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Reflecting upon the Supreme Court’s recent ruling in Morse v. Frederick (PDF), a.k.a. “BONG HiTS 4 JESUS,” doesn’t do much good for my mood, especially when it comes to Justice Roberts’ unimaginative parsing of of the meaning of “bong hits”:

At least two interpretations of the words on the banner demonstrate that the sign advocated the use of illegal drugs. First, the phrase could beinterpreted as an imperative: “[Take] bong hits . . .”—a message equivalent, as Morse explained in her declaration, to “smoke marijuana” or “use an illegal drug.” Alternatively, the phrase could be viewed as celebrating druguse—“bong hits [are a good thing],” or “[we take] bonghits”—and we discern no meaningful distinction between celebrating illegal drug use in the midst of fellow students and outright advocacy or promotion. See Guiles v. Marineau, 461 F. 3d 320, 328 (CA2 2006) (discussing the present case and describing the sign as “a clearly pro-drugbanner”).

The pro-drug interpretation of the banner gains further plausibility given the paucity of alternative meanings the banner might bear. The best Frederick can come up withis that the banner is “meaningless and funny.” 439 F. 3d, at 1116. The dissent similarly refers to the sign’s message as “curious,” post, at 1, “ambiguous,” ibid., “nonsense,” post, at 2, “ridiculous,” post, at 6, “obscure,” post, at 7, “silly,” post, at 12, “quixotic,” post, at 13, and “stupid,” ibid. Gibberish is surely a possible interpretation of the words on the banner, but it is not the only one, and dismissing the banner as meaningless ignores its undeniable reference to illegal drugs.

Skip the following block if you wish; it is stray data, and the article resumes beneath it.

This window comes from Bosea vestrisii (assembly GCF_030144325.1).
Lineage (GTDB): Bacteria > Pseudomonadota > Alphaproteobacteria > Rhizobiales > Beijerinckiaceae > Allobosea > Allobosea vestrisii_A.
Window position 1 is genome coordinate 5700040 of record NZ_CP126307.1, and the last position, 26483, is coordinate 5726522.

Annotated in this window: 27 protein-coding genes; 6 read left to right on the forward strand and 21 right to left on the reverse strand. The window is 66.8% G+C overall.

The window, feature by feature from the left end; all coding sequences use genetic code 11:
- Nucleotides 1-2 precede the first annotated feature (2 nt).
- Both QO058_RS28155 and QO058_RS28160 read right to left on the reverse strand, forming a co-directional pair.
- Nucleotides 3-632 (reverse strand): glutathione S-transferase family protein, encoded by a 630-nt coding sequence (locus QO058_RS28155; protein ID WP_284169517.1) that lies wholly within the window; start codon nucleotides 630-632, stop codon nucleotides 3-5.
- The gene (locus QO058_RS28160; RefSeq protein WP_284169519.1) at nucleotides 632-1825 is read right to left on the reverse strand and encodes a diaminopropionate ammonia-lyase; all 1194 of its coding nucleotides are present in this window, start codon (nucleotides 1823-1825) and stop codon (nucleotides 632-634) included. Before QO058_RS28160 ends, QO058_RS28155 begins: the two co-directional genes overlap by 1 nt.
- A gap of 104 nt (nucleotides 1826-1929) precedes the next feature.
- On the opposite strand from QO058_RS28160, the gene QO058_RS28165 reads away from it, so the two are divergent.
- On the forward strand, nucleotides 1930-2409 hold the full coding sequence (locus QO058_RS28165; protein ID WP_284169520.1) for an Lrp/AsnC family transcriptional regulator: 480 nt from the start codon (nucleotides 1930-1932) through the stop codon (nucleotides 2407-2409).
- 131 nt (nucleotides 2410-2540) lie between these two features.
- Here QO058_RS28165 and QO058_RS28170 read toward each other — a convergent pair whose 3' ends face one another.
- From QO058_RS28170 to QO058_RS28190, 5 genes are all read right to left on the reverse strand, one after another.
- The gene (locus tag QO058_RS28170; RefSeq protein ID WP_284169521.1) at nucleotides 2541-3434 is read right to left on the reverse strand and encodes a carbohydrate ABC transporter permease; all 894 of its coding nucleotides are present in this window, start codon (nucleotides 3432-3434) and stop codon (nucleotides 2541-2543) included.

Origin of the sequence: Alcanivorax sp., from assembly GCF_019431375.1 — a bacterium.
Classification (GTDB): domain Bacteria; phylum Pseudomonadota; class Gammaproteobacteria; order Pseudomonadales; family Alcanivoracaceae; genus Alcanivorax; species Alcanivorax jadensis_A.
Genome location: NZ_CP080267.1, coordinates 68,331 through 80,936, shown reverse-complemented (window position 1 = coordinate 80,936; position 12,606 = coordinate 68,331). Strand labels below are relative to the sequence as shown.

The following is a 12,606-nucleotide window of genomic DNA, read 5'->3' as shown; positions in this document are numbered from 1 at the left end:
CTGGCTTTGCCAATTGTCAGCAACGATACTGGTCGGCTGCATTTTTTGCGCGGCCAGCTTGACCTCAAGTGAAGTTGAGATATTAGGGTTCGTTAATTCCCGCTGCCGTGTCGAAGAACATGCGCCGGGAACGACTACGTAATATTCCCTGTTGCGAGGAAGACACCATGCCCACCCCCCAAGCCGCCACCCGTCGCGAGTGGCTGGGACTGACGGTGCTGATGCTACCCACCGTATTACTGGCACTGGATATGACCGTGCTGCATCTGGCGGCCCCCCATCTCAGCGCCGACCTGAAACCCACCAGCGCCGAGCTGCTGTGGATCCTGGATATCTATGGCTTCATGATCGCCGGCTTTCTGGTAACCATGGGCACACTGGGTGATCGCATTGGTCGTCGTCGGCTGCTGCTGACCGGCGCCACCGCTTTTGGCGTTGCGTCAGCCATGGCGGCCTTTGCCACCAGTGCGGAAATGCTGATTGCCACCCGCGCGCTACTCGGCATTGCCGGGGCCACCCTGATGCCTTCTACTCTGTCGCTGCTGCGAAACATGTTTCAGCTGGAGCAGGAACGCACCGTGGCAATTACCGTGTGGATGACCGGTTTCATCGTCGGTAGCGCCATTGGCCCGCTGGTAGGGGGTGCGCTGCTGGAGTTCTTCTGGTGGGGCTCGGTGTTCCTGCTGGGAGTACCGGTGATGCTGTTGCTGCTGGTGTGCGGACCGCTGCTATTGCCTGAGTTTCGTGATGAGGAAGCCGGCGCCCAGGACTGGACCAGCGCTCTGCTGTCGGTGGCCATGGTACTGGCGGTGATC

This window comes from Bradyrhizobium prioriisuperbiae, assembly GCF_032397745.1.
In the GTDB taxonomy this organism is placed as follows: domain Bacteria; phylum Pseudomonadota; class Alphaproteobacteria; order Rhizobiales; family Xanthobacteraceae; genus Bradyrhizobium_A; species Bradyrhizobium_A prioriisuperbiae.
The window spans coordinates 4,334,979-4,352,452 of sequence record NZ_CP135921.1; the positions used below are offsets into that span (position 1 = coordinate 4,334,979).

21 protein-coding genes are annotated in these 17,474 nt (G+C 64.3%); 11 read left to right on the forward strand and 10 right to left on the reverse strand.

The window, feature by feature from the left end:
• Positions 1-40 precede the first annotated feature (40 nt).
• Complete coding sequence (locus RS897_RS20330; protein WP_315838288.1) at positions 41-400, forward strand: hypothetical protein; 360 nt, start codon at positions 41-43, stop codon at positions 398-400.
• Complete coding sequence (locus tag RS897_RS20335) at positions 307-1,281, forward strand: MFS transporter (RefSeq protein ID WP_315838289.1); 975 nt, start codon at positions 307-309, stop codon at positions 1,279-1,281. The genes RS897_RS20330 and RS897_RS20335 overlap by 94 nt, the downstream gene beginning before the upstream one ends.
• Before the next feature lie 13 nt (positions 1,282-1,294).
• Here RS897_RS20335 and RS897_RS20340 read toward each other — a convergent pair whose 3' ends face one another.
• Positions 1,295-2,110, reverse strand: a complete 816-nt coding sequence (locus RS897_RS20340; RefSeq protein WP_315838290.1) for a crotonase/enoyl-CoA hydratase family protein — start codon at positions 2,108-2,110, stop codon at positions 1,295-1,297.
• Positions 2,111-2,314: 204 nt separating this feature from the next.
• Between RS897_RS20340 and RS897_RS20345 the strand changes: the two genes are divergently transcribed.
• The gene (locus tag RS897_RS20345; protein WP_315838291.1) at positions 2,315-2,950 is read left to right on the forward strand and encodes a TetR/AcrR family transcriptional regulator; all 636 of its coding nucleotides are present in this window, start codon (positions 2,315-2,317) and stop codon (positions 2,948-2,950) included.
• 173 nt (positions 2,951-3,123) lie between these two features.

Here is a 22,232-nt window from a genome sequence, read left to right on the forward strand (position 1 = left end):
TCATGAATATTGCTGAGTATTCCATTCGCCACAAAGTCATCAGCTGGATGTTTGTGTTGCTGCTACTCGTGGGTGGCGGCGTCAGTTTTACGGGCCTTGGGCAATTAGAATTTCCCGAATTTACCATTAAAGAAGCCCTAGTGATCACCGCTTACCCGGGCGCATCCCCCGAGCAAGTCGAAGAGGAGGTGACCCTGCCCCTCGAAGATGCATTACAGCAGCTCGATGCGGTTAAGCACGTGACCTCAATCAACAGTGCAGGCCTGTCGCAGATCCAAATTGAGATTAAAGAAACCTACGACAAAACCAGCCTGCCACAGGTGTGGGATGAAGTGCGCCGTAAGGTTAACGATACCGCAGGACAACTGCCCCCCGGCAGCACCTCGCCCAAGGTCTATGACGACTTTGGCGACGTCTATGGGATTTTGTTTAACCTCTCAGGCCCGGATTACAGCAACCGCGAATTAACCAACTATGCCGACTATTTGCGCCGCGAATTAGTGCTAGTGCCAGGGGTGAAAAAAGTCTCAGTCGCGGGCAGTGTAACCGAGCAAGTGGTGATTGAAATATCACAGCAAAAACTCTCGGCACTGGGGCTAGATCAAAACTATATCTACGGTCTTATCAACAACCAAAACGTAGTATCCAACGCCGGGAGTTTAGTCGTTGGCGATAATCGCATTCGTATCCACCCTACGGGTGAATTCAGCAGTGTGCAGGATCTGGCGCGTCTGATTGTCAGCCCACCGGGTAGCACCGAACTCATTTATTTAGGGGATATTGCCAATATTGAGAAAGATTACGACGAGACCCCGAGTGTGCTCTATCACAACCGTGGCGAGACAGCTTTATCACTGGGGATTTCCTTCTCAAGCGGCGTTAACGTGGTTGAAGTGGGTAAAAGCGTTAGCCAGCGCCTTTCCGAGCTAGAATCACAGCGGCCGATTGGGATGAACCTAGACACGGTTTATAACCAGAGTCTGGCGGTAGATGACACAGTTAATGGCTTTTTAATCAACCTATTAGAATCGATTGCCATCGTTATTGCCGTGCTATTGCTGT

Somebody ought to buy the Supreme Court a dictionary. In the meantime, I think it incumbent upon every American (and most especially political cartoonists) to make as wide use of all the definitions of bong as is possible in speech, screen, and print. An insurrection of the language is the best way to render the opinion of the court meaningless.

Update: Bill Poser continues his exploration of Morse v. Frederick with a semantic analysis of the sign that is, unlike Roberts’, consistent with a modern hermeneutics of utterances. I’d add that, in addition to the fact that the Supreme Court did not take seriously the possibility that the sign could be nonsense, the Court also overdetermined the intent of the phrase “BONG HiTS 4 JESUS” because of an oversimplification of teenagers. “Teenagers believe ‘bong’ means drug paraphernalia,” goes Roberts’ logic; “Therefore, the phrase advocates illegal drug use.” It’s a particular set of beliefs about teenagers that the opinion rides on that doesn’t hold up to scrutiny; moreover, it inscribes with the force of law a premise that teenagers are universally disposed to see drugs everywhere they see bongs—instead of, say, hits.


PS.A loop is a loop is a loop.



I know, I know. A week late, a dollar short…

I’m glad you posted it nonetheless. BONG HiTS 4EVA!
The idea that the guy who started this whole brouhaha is sitting in China, bemused and a little exasperated by this whole case, gives me reason to keep on living.

Don’t you mean “bemused and exasperated, as if he had been bonged on the head by a pigeon”?

Why yes, yes of course.

I made the animated .gif myself, I want you to know. I am awaiting praise.

It’s kickass.